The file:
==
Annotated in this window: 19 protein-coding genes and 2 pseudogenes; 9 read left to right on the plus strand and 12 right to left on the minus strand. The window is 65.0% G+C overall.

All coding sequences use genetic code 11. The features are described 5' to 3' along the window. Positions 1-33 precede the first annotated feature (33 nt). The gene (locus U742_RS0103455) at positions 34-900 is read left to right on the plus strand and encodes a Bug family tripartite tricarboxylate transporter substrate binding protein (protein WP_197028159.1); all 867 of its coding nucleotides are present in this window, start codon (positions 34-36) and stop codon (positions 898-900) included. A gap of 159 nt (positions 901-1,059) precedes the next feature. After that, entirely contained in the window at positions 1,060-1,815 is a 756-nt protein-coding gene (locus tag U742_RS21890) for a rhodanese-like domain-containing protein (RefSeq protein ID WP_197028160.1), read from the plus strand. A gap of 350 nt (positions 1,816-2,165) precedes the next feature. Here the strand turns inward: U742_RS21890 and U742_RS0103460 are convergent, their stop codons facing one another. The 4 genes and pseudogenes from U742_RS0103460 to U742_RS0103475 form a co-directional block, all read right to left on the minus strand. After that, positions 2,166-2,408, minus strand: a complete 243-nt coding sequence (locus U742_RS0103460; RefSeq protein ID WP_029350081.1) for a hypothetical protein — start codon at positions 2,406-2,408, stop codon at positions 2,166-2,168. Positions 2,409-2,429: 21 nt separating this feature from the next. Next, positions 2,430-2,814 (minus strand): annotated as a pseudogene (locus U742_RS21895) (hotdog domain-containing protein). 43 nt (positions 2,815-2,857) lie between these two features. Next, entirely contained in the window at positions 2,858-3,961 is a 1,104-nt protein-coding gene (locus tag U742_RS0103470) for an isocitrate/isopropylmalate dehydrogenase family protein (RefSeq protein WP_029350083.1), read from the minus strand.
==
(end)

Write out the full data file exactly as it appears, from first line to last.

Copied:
Annotated in this window: 19 protein-coding genes and 2 pseudogenes; 9 read left to right on the plus strand and 12 right to left on the minus strand. The window is 65.0% G+C overall.

All coding sequences use genetic code 11. The features are described 5' to 3' along the window. Positions 1-33 precede the first annotated feature (33 nt). The gene (locus U742_RS0103455) at positions 34-900 is read left to right on the plus strand and encodes a Bug family tripartite tricarboxylate transporter substrate binding protein (protein WP_197028159.1); all 867 of its coding nucleotides are present in this window, start codon (positions 34-36) and stop codon (positions 898-900) included. A gap of 159 nt (positions 901-1,059) precedes the next feature. After that, entirely contained in the window at positions 1,060-1,815 is a 756-nt protein-coding gene (locus tag U742_RS21890) for a rhodanese-like domain-containing protein (RefSeq protein ID WP_197028160.1), read from the plus strand. A gap of 350 nt (positions 1,816-2,165) precedes the next feature. Here the strand turns inward: U742_RS21890 and U742_RS0103460 are convergent, their stop codons facing one another. The 4 genes and pseudogenes from U742_RS0103460 to U742_RS0103475 form a co-directional block, all read right to left on the minus strand. After that, positions 2,166-2,408, minus strand: a complete 243-nt coding sequence (locus U742_RS0103460; RefSeq protein ID WP_029350081.1) for a hypothetical protein — start codon at positions 2,406-2,408, stop codon at positions 2,166-2,168. Positions 2,409-2,429: 21 nt separating this feature from the next. Next, positions 2,430-2,814 (minus strand): annotated as a pseudogene (locus U742_RS21895) (hotdog domain-containing protein). 43 nt (positions 2,815-2,857) lie between these two features. Next, entirely contained in the window at positions 2,858-3,961 is a 1,104-nt protein-coding gene (locus tag U742_RS0103470) for an isocitrate/isopropylmalate dehydrogenase family protein (RefSeq protein WP_029350083.1), read from the minus strand.